People taking abacavir as part of their antiretroviral regimen were 40% more likely to experience a heart attack, stroke or other serious cardiovascular event than people not taking the drug, and this risk was not affected by pre-existing cardiovascular problems, a large international study of people with HIV in Europe and Australia has found.
The study also found that the absolute risk of a cardiovascular event was low, but not negligible, at just under 5 cases per 1000 person-years of follow-up, or 1 case for every 200 people taking abacavir each year.
The study findings, presented at the 18th European AIDS Conference (EACS 2021) by Nadine Jaschinski of CHIP at the University of Copenhagen, confirm previous research showing a link between abacavir and a raised risk of cardiovascular problems. Abacavir may raise the risk by causing increased platelet reactivity, leading to increased blood clotting, thrombosis and blockages leading to heart attack or stroke.
Has guidance to avoid TDF in people at higher risk of chronic kidney disease channelled people with an elevated risk of cardiovascular disease onto abacavir?"
Abacavir’s association with cardiovascular disease first came to light in 2008, in an analysis of the D:A:D observational cohort. Subsequent investigations have reached conflicting conclusions, but treatment guidelines have adopted a cautious approach. The British HIV Association and the European AIDS Clinical Society recommend that people at higher risk of cardiovascular disease should not take abacavir.
But these recommendations are largely based on studies carried out in the 2000s and may not reflect the risks present today, when people start treatment earlier after diagnosis. The characteristics of people with HIV on treatment, including their age, may have changed.
There are also questions about the impact of guidance on the risk associated with abacavir. Has the guidance to avoid abacavir in those at higher risk of cardiovascular events eliminated the risk? Or has guidance to avoid the older formulation of tenofovir (TDF) in people at higher risk of chronic kidney disease channelled people with an elevated risk of cardiovascular disease onto abacavir?
People with chronic kidney disease are at higher risk of cardiovascular events, due partly to risk factors common to the two conditions, but also because of the high prevalence of raised blood pressure in people with chronic kidney disease, even at its earliest stages.
To answer these questions, Danish investigators looked at everyone in the RESPOND cohort, an international collaborative study of 17 cohorts of people with HIV in Europe and Australia. They assessed the risk of cardiovascular events in everyone included in the cohorts from January 2012 to December 2019.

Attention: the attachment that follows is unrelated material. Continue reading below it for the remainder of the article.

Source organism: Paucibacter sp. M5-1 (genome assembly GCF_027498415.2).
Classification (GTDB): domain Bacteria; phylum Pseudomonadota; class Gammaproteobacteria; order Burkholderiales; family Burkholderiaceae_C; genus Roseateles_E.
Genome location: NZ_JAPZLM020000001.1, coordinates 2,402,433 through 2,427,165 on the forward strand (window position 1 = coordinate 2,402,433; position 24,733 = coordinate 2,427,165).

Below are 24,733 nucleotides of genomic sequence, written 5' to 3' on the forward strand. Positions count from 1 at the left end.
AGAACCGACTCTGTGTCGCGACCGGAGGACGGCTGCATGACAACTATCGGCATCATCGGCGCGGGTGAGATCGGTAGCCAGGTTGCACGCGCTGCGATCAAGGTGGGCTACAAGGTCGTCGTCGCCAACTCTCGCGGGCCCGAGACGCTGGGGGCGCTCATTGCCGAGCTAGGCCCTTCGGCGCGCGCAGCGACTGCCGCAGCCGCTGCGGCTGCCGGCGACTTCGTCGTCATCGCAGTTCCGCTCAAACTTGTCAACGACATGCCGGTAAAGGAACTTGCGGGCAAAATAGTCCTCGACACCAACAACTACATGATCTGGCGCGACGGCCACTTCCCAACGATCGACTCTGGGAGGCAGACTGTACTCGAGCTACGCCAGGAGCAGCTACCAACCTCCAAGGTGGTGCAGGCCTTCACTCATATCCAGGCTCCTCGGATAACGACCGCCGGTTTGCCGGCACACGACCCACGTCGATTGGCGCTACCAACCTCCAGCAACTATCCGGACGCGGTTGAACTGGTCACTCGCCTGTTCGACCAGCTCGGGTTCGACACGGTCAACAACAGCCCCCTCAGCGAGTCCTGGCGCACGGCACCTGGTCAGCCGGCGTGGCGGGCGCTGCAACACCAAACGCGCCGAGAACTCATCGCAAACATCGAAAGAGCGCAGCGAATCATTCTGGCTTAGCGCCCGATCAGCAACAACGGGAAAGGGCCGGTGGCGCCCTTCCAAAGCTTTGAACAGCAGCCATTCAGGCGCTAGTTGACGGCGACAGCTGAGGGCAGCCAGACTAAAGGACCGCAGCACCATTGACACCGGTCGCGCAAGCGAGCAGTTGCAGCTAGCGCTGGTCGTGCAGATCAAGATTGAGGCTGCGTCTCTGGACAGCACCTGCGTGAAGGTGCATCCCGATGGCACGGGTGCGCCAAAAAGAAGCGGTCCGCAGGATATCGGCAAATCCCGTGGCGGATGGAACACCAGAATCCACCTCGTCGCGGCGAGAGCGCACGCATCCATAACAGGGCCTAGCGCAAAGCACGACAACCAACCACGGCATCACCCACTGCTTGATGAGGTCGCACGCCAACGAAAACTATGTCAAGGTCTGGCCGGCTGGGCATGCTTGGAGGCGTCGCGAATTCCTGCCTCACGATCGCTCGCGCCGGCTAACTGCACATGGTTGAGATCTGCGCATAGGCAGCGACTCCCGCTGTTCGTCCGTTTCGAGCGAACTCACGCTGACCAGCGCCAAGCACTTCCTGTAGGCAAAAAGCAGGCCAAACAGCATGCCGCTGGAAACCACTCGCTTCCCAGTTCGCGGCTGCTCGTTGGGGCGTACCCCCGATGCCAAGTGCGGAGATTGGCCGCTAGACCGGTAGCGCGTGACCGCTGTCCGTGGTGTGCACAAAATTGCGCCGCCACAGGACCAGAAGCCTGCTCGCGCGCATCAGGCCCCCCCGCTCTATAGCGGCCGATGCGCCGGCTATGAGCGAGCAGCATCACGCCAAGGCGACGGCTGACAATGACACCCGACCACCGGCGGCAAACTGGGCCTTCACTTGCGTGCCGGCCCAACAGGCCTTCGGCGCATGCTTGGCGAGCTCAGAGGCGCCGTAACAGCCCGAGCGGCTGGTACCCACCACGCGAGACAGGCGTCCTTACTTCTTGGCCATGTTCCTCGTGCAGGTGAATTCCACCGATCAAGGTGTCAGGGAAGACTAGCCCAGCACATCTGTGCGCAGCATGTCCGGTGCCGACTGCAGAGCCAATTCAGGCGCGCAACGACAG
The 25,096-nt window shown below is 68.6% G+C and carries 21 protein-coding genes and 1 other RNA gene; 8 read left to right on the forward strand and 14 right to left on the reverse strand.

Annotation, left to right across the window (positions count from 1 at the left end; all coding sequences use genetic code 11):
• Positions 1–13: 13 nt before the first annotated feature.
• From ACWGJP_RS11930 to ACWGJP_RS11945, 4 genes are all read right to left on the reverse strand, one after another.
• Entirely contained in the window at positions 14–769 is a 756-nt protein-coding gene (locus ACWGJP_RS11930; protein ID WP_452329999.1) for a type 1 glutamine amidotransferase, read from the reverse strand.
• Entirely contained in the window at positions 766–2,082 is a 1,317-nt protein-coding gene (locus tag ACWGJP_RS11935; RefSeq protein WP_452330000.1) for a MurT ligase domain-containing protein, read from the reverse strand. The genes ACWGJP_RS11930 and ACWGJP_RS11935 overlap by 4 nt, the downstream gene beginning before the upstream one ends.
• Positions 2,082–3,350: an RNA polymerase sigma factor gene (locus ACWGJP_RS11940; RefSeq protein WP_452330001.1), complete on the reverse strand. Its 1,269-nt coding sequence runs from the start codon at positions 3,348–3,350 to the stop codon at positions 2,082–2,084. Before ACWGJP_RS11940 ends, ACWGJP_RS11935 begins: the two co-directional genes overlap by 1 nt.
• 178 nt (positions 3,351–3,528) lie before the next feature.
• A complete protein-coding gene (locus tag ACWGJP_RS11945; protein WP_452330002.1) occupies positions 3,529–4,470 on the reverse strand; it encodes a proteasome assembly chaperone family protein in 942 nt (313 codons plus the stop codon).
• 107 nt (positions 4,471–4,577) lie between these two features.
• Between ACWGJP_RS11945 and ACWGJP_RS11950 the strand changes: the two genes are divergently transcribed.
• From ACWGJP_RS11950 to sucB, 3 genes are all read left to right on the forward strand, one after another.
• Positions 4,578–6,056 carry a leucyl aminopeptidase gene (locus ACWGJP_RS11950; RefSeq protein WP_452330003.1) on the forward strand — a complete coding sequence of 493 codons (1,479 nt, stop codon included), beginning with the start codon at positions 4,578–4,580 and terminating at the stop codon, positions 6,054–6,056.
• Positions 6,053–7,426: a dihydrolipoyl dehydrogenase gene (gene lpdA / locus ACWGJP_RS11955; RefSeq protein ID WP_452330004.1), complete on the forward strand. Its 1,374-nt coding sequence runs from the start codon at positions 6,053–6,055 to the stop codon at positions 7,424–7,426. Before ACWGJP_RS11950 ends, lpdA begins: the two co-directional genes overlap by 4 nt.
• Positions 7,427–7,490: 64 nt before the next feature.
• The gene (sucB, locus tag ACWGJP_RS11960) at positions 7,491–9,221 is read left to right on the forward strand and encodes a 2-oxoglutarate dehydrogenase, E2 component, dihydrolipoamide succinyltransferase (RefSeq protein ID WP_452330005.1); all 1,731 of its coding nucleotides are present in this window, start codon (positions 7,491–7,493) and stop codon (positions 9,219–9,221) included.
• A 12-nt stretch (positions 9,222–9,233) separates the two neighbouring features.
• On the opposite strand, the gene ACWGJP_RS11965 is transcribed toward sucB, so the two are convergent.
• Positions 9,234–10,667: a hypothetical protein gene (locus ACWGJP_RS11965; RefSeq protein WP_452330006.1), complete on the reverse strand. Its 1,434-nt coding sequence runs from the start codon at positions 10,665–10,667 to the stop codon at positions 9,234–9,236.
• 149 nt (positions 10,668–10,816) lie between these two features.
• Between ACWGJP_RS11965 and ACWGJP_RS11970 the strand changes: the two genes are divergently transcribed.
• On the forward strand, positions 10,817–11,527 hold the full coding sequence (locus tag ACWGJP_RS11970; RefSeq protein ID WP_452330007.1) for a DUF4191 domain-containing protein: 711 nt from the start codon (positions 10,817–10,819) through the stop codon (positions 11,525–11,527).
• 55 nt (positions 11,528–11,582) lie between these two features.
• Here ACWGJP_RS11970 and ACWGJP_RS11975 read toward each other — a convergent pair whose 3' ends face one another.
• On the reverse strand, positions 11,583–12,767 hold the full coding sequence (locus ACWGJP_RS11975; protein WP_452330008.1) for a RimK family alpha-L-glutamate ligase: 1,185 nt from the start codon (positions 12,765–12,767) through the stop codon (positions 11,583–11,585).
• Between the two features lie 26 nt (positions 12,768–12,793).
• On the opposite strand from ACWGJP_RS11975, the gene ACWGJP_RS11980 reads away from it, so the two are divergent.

The study population consisted of 29,340 people with HIV, 74% male, with a median age of 44 years. Thirty-four per cent took abacavir during the follow-up period, and of these participants, 32% were taking it with a boosted protease inhibitor.
Cardiovascular risk factors were common in the study population: 61% had raised lipids at baseline, 19% had raised blood pressure, 28% were smokers and 4% had diabetes.
Firstly, the investigators calculated the odds of starting abacavir during the study period according to risk of chronic kidney disease or cardiovascular disease. Compared to people at low risk of a cardiovascular event within five years (less than 1% risk), people at moderate risk (1-5% risk) were 20% less likely to start abacavir during the study period, and those at high risk (5-10% risk) or very high risk (>10% risk), 25% and 29% less likely to start abacavir respectively.
Compared to people with a low five-year risk of chronic kidney disease, people at moderate risk were 17% less likely to start abacavir and people at high risk were 12% more likely to start abacavir.
These findings suggest that although guidance on the avoidance of tenofovir in people at high risk of chronic kidney disease is not channelling people onto abacavir, people with a high risk of cardiovascular disease continue to be exposed to abacavir.
The investigators calculated the risk of a cardiovascular event in people who had taken abacavir within the past six months compared to people not exposed to the drug. During the study period, 748 cardiovascular events were recorded (299 heart attacks, 228 strokes and 221 invasive cardiovascular procedures) during a median follow-up of 4.4 years, an incidence rate of almost five cases per 1000 person-years of follow-up (IR 4.7 per 1000 PYFU, 95% CI 4.3-5).
The incidence of cardiovascular events was 40% higher in people taking abacavir or recently exposed to it after adjusting for demographic and cardiovascular risk factors (adjusted incidence rate ratio 1.40, 95% CI 1.20-1.64). This elevated risk persisted when the analysis was restricted to people without a previous history of cardiovascular disease or to heart attack cases alone.
Furthermore, there was no evidence that the risk of a cardiovascular event in people taking abacavir was affected either by predicted five-year cardiovascular risk or chronic kidney disease risk. In other words, people with a lower risk of cardiovascular disease were just as likely to experience an event as people at very high risk.
Jaschinski NJ et al. Recent abacavir use and incident cardiovascular disease in contemporary treated people living with HIV (PLWH) within the RESPOND cohort consortium. 18th European AIDS Conference, London, poster BPD1/3, 2021.